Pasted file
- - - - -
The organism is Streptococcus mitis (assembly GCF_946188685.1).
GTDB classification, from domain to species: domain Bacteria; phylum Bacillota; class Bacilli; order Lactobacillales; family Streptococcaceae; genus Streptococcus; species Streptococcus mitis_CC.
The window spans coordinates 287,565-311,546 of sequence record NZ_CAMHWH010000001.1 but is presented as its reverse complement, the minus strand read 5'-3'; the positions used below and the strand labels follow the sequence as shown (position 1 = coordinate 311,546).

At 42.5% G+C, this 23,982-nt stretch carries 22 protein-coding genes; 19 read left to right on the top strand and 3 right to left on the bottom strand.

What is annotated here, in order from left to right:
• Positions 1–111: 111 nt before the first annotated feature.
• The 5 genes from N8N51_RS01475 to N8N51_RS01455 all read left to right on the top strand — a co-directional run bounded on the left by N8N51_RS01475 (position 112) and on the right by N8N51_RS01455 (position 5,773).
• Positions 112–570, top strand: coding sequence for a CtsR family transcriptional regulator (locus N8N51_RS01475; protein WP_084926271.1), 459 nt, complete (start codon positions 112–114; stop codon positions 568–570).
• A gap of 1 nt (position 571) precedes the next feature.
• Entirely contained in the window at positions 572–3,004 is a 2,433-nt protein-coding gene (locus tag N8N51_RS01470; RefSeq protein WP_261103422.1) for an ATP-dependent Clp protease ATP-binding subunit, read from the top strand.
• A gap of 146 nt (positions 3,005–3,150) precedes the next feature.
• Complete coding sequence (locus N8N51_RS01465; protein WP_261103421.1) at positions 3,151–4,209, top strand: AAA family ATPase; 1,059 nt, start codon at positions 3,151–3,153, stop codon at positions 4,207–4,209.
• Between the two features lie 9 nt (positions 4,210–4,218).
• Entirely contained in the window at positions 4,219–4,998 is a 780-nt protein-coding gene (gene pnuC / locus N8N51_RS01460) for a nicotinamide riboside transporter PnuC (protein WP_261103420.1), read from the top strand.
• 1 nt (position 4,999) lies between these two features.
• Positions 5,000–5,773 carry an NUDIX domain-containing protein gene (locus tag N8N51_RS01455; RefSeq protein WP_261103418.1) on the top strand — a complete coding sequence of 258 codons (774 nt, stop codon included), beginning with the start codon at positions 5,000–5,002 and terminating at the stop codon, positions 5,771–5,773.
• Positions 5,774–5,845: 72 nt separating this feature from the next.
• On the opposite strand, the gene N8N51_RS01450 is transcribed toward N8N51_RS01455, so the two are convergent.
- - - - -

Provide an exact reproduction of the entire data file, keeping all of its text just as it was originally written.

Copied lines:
The organism is Streptococcus mitis (assembly GCF_946188685.1).
GTDB classification, from domain to species: domain Bacteria; phylum Bacillota; class Bacilli; order Lactobacillales; family Streptococcaceae; genus Streptococcus; species Streptococcus mitis_CC.
The window spans coordinates 287,565-311,546 of sequence record NZ_CAMHWH010000001.1 but is presented as its reverse complement, the minus strand read 5'-3'; the positions used below and the strand labels follow the sequence as shown (position 1 = coordinate 311,546).

At 42.5% G+C, this 23,982-nt stretch carries 22 protein-coding genes; 19 read left to right on the top strand and 3 right to left on the bottom strand.

What is annotated here, in order from left to right:
• Positions 1–111: 111 nt before the first annotated feature.
• The 5 genes from N8N51_RS01475 to N8N51_RS01455 all read left to right on the top strand — a co-directional run bounded on the left by N8N51_RS01475 (position 112) and on the right by N8N51_RS01455 (position 5,773).
• Positions 112–570, top strand: coding sequence for a CtsR family transcriptional regulator (locus N8N51_RS01475; protein WP_084926271.1), 459 nt, complete (start codon positions 112–114; stop codon positions 568–570).
• A gap of 1 nt (position 571) precedes the next feature.
• Entirely contained in the window at positions 572–3,004 is a 2,433-nt protein-coding gene (locus tag N8N51_RS01470; RefSeq protein WP_261103422.1) for an ATP-dependent Clp protease ATP-binding subunit, read from the top strand.
• A gap of 146 nt (positions 3,005–3,150) precedes the next feature.
• Complete coding sequence (locus N8N51_RS01465; protein WP_261103421.1) at positions 3,151–4,209, top strand: AAA family ATPase; 1,059 nt, start codon at positions 3,151–3,153, stop codon at positions 4,207–4,209.
• Between the two features lie 9 nt (positions 4,210–4,218).
• Entirely contained in the window at positions 4,219–4,998 is a 780-nt protein-coding gene (gene pnuC / locus N8N51_RS01460) for a nicotinamide riboside transporter PnuC (protein WP_261103420.1), read from the top strand.
• 1 nt (position 4,999) lies between these two features.
• Positions 5,000–5,773 carry an NUDIX domain-containing protein gene (locus tag N8N51_RS01455; RefSeq protein WP_261103418.1) on the top strand — a complete coding sequence of 258 codons (774 nt, stop codon included), beginning with the start codon at positions 5,000–5,002 and terminating at the stop codon, positions 5,771–5,773.
• Positions 5,774–5,845: 72 nt separating this feature from the next.
• On the opposite strand, the gene N8N51_RS01450 is transcribed toward N8N51_RS01455, so the two are convergent.